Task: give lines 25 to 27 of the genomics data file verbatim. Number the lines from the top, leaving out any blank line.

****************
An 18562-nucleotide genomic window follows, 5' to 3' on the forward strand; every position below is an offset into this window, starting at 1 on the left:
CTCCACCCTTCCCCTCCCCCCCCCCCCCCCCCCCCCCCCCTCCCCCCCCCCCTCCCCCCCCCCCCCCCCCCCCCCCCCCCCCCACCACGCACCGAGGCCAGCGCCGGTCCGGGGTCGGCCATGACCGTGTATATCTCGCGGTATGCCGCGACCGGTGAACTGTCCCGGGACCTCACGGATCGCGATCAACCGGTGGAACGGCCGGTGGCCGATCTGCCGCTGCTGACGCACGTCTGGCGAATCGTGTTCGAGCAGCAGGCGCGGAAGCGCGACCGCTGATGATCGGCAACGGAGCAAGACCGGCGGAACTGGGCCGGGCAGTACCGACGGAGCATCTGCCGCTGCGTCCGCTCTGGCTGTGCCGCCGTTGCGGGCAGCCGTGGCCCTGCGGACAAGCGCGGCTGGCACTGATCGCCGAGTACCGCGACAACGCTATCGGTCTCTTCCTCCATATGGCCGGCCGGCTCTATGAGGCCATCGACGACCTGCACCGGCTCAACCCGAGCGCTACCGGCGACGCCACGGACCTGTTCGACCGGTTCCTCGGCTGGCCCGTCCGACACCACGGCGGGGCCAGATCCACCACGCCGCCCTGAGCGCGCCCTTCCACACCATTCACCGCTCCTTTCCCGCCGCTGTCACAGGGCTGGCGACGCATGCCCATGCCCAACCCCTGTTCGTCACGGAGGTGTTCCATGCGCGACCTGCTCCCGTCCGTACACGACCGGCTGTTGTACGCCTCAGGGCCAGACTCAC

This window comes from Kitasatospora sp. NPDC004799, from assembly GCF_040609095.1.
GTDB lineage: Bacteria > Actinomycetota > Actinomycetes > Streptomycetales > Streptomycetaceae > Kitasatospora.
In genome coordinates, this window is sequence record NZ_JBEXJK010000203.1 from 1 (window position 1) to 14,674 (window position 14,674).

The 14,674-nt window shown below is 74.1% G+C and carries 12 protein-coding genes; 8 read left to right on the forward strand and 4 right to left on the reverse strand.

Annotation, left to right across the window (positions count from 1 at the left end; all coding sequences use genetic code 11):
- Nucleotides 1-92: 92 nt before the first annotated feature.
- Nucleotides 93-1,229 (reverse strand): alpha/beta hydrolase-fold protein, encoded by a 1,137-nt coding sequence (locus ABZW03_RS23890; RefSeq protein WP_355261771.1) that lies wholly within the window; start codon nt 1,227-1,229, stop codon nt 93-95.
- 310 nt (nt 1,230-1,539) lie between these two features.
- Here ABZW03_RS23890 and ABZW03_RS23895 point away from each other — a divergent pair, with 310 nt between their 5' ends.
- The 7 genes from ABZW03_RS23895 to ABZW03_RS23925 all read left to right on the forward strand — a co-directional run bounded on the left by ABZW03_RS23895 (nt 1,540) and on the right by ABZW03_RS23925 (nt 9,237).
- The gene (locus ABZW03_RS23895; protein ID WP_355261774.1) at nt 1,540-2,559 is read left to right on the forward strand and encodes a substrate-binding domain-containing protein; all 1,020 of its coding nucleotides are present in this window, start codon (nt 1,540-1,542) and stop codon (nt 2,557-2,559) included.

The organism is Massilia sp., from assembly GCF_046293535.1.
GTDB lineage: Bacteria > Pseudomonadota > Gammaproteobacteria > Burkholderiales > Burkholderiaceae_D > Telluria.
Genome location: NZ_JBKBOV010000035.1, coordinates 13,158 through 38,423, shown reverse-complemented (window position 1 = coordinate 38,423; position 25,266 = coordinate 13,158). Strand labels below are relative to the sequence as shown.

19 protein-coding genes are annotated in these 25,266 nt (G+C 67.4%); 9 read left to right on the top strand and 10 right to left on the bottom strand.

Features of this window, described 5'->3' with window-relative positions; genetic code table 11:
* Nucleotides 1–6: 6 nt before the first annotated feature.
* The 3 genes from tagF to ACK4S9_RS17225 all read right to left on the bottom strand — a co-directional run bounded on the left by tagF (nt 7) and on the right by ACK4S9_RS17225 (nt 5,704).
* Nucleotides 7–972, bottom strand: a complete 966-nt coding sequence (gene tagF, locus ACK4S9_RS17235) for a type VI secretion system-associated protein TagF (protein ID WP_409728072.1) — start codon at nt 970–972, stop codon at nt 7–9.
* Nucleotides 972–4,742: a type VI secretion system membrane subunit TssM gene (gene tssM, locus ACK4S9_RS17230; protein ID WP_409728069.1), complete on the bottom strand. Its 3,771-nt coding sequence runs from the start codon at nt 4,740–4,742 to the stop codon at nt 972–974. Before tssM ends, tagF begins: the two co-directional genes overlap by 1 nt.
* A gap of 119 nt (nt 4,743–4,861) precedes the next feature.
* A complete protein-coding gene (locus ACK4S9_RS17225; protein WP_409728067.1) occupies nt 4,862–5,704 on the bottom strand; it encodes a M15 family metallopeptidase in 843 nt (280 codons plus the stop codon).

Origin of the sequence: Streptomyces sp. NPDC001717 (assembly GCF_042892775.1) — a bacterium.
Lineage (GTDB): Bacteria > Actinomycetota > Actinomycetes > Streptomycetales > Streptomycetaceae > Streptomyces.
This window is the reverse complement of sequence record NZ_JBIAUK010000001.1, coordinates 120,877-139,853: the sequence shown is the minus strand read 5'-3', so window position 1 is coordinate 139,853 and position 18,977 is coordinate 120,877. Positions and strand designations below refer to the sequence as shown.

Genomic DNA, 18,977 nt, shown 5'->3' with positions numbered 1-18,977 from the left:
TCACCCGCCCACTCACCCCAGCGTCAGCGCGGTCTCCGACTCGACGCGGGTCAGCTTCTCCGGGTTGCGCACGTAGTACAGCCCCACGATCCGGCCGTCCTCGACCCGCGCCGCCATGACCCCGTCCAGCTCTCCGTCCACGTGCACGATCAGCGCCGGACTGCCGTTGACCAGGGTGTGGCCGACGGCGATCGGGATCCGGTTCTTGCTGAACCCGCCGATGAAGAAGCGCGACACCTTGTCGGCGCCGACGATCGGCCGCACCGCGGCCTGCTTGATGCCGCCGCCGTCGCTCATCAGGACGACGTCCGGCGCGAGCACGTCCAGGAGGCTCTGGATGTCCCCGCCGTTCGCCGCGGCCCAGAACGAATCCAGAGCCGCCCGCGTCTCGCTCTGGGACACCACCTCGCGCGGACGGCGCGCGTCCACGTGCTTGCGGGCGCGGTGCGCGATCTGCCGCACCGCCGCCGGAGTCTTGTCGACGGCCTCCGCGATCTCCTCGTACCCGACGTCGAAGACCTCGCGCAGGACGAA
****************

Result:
Origin of the sequence: Streptomyces sp. NPDC001717 (assembly GCF_042892775.1) — a bacterium.
Lineage (GTDB): Bacteria > Actinomycetota > Actinomycetes > Streptomycetales > Streptomycetaceae > Streptomyces.
This window is the reverse complement of sequence record NZ_JBIAUK010000001.1, coordinates 120,877-139,853: the sequence shown is the minus strand read 5'-3', so window position 1 is coordinate 139,853 and position 18,977 is coordinate 120,877. Positions and strand designations below refer to the sequence as shown.